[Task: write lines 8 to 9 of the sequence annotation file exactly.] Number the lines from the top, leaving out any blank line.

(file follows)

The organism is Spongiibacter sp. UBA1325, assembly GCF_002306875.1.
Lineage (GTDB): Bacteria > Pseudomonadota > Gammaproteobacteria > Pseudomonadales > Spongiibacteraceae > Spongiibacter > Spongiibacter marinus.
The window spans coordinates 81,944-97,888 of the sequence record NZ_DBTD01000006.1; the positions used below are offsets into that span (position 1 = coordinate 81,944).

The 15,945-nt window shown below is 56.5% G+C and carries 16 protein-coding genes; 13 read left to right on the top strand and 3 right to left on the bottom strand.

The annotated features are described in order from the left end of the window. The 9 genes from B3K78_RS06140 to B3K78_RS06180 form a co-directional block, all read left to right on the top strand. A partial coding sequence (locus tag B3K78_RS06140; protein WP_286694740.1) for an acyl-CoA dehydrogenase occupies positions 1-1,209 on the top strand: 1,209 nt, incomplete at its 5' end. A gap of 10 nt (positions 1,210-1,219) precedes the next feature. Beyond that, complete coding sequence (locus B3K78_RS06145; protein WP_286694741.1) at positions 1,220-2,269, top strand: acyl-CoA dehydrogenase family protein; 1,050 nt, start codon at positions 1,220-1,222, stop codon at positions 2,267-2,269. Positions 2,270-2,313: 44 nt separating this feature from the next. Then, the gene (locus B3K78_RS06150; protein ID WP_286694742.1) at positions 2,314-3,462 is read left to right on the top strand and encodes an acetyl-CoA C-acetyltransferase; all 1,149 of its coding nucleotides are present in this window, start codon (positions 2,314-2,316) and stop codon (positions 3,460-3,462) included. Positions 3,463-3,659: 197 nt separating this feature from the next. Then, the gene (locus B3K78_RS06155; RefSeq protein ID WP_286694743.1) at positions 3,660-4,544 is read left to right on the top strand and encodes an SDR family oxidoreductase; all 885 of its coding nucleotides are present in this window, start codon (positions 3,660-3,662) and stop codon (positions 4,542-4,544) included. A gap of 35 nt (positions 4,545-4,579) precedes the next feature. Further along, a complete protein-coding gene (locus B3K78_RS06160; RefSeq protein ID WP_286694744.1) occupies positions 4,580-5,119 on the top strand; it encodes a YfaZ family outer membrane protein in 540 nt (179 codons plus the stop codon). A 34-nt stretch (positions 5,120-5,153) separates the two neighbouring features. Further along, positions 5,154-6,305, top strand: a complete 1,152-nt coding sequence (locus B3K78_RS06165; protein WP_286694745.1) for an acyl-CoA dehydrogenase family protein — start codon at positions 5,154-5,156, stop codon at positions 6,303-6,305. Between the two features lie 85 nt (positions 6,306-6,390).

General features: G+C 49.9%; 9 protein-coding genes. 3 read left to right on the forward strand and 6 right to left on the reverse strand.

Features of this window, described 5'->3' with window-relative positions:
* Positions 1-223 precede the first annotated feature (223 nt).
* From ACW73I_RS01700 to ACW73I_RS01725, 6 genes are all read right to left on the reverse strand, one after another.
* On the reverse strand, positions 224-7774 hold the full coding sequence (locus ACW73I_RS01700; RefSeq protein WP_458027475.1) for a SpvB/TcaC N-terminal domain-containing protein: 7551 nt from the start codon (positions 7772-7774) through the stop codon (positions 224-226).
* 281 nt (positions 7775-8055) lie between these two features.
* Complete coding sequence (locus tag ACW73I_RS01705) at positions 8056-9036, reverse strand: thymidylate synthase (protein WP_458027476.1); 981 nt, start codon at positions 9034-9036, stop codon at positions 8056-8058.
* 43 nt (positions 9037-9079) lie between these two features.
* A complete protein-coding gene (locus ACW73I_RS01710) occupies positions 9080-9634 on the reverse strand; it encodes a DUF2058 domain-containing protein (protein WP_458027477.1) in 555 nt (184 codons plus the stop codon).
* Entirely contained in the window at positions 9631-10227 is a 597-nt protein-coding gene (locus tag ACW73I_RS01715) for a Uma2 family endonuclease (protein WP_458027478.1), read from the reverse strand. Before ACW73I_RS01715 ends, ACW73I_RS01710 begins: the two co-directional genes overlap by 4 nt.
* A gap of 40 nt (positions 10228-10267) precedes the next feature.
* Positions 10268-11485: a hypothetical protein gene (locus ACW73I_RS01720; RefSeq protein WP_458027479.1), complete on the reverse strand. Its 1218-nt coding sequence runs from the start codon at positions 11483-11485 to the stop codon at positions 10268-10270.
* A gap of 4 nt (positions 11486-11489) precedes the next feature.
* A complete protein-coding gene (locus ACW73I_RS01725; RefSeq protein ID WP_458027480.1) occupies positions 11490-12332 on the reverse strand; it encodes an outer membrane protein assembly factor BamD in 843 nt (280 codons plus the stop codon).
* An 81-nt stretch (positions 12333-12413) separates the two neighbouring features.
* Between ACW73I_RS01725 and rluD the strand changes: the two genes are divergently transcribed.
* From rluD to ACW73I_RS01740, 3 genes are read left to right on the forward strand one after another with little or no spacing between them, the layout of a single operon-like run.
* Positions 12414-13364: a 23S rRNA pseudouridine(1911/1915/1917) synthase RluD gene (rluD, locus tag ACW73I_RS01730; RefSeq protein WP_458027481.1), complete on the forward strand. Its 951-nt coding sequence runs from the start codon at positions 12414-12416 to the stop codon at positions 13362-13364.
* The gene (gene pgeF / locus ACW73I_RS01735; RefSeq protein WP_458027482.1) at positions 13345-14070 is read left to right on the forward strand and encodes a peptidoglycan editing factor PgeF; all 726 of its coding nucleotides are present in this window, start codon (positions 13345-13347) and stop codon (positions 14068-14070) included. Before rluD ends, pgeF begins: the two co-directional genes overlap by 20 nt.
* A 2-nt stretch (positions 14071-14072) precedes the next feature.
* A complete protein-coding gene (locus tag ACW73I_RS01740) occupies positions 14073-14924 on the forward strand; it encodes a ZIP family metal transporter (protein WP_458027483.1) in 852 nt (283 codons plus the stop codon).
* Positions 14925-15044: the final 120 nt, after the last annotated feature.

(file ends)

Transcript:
* Positions 1-223 precede the first annotated feature (223 nt).
* From ACW73I_RS01700 to ACW73I_RS01725, 6 genes are all read right to left on the reverse strand, one after another.